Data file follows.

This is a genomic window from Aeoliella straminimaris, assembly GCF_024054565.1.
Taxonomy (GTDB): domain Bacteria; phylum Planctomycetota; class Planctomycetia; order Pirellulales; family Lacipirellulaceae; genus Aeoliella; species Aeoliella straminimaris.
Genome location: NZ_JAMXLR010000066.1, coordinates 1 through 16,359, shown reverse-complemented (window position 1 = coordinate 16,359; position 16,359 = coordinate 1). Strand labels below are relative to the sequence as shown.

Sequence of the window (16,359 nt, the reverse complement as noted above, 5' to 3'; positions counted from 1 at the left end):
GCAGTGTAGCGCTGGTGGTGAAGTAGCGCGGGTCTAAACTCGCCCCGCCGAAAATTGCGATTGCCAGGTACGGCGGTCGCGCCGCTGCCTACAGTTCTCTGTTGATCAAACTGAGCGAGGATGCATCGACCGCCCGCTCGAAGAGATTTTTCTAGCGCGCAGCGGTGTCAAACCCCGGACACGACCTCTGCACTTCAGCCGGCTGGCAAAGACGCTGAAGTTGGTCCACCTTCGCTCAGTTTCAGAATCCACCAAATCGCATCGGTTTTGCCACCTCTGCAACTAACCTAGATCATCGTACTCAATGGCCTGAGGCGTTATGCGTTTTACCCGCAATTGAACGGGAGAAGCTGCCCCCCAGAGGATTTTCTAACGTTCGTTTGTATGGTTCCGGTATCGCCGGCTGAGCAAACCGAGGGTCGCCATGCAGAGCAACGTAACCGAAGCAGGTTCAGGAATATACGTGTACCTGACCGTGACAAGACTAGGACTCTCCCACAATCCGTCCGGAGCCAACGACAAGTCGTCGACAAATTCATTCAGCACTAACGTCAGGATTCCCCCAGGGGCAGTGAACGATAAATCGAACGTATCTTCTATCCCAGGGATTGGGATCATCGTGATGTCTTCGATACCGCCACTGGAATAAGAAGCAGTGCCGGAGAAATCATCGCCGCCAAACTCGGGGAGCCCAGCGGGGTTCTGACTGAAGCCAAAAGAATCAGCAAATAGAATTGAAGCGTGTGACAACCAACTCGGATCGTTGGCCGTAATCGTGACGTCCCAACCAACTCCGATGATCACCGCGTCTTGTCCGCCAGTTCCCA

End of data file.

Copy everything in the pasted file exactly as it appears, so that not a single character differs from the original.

This is a genomic window from Aeoliella straminimaris, assembly GCF_024054565.1.
Taxonomy (GTDB): domain Bacteria; phylum Planctomycetota; class Planctomycetia; order Pirellulales; family Lacipirellulaceae; genus Aeoliella; species Aeoliella straminimaris.
Genome location: NZ_JAMXLR010000066.1, coordinates 1 through 16,359, shown reverse-complemented (window position 1 = coordinate 16,359; position 16,359 = coordinate 1). Strand labels below are relative to the sequence as shown.

Sequence of the window (16,359 nt, the reverse complement as noted above, 5' to 3'; positions counted from 1 at the left end):
GCAGTGTAGCGCTGGTGGTGAAGTAGCGCGGGTCTAAACTCGCCCCGCCGAAAATTGCGATTGCCAGGTACGGCGGTCGCGCCGCTGCCTACAGTTCTCTGTTGATCAAACTGAGCGAGGATGCATCGACCGCCCGCTCGAAGAGATTTTTCTAGCGCGCAGCGGTGTCAAACCCCGGACACGACCTCTGCACTTCAGCCGGCTGGCAAAGACGCTGAAGTTGGTCCACCTTCGCTCAGTTTCAGAATCCACCAAATCGCATCGGTTTTGCCACCTCTGCAACTAACCTAGATCATCGTACTCAATGGCCTGAGGCGTTATGCGTTTTACCCGCAATTGAACGGGAGAAGCTGCCCCCCAGAGGATTTTCTAACGTTCGTTTGTATGGTTCCGGTATCGCCGGCTGAGCAAACCGAGGGTCGCCATGCAGAGCAACGTAACCGAAGCAGGTTCAGGAATATACGTGTACCTGACCGTGACAAGACTAGGACTCTCCCACAATCCGTCCGGAGCCAACGACAAGTCGTCGACAAATTCATTCAGCACTAACGTCAGGATTCCCCCAGGGGCAGTGAACGATAAATCGAACGTATCTTCTATCCCAGGGATTGGGATCATCGTGATGTCTTCGATACCGCCACTGGAATAAGAAGCAGTGCCGGAGAAATCATCGCCGCCAAACTCGGGGAGCCCAGCGGGGTTCTGACTGAAGCCAAAAGAATCAGCAAATAGAATTGAAGCGTGTGACAACCAACTCGGATCGTTGGCCGTAATCGTGACGTCCCAACCAACTCCGATGATCACCGCGTCTTGTCCGCCAGTTCCCA